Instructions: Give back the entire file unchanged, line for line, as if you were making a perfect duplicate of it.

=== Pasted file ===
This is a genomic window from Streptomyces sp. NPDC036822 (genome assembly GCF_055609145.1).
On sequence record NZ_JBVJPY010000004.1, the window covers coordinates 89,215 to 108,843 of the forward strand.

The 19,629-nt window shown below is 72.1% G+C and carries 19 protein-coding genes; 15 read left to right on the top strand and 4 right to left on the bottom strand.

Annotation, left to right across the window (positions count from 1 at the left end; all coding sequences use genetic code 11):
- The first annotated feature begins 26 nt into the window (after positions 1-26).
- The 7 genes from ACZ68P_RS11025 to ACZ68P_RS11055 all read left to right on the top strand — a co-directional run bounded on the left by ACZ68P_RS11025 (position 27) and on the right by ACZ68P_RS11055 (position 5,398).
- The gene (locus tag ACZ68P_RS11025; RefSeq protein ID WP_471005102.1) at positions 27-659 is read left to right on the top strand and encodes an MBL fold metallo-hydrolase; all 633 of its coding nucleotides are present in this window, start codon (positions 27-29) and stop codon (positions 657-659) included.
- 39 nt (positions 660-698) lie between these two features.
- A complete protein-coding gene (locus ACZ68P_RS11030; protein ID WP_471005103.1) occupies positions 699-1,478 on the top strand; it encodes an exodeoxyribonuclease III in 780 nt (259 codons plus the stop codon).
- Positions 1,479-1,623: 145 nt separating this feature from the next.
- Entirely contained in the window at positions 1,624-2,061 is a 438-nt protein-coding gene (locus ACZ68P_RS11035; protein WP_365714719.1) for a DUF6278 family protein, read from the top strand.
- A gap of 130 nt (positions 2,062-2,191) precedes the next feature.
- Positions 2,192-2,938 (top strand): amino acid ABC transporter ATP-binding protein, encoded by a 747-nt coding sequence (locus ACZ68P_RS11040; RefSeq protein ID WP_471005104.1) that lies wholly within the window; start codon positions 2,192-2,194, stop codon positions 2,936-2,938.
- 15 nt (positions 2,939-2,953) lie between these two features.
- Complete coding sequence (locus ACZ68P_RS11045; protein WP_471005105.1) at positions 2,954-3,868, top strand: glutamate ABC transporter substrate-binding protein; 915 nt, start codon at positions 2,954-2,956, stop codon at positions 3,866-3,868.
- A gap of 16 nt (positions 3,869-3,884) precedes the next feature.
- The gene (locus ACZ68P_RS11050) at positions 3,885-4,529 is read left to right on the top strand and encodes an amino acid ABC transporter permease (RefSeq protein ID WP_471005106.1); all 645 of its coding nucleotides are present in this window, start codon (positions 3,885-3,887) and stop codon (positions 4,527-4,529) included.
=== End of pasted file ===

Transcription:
This is a genomic window from Streptomyces sp. NPDC036822 (genome assembly GCF_055609145.1).
On sequence record NZ_JBVJPY010000004.1, the window covers coordinates 89,215 to 108,843 of the forward strand.

The 19,629-nt window shown below is 72.1% G+C and carries 19 protein-coding genes; 15 read left to right on the top strand and 4 right to left on the bottom strand.

Annotation, left to right across the window (positions count from 1 at the left end; all coding sequences use genetic code 11):
- The first annotated feature begins 26 nt into the window (after positions 1-26).
- The 7 genes from ACZ68P_RS11025 to ACZ68P_RS11055 all read left to right on the top strand — a co-directional run bounded on the left by ACZ68P_RS11025 (position 27) and on the right by ACZ68P_RS11055 (position 5,398).
- The gene (locus tag ACZ68P_RS11025; RefSeq protein ID WP_471005102.1) at positions 27-659 is read left to right on the top strand and encodes an MBL fold metallo-hydrolase; all 633 of its coding nucleotides are present in this window, start codon (positions 27-29) and stop codon (positions 657-659) included.
- 39 nt (positions 660-698) lie between these two features.
- A complete protein-coding gene (locus ACZ68P_RS11030; protein ID WP_471005103.1) occupies positions 699-1,478 on the top strand; it encodes an exodeoxyribonuclease III in 780 nt (259 codons plus the stop codon).
- Positions 1,479-1,623: 145 nt separating this feature from the next.
- Entirely contained in the window at positions 1,624-2,061 is a 438-nt protein-coding gene (locus ACZ68P_RS11035; protein WP_365714719.1) for a DUF6278 family protein, read from the top strand.
- A gap of 130 nt (positions 2,062-2,191) precedes the next feature.
- Positions 2,192-2,938 (top strand): amino acid ABC transporter ATP-binding protein, encoded by a 747-nt coding sequence (locus ACZ68P_RS11040; RefSeq protein ID WP_471005104.1) that lies wholly within the window; start codon positions 2,192-2,194, stop codon positions 2,936-2,938.
- 15 nt (positions 2,939-2,953) lie between these two features.
- Complete coding sequence (locus ACZ68P_RS11045; protein WP_471005105.1) at positions 2,954-3,868, top strand: glutamate ABC transporter substrate-binding protein; 915 nt, start codon at positions 2,954-2,956, stop codon at positions 3,866-3,868.
- A gap of 16 nt (positions 3,869-3,884) precedes the next feature.
- The gene (locus ACZ68P_RS11050) at positions 3,885-4,529 is read left to right on the top strand and encodes an amino acid ABC transporter permease (RefSeq protein ID WP_471005106.1); all 645 of its coding nucleotides are present in this window, start codon (positions 3,885-3,887) and stop codon (positions 4,527-4,529) included.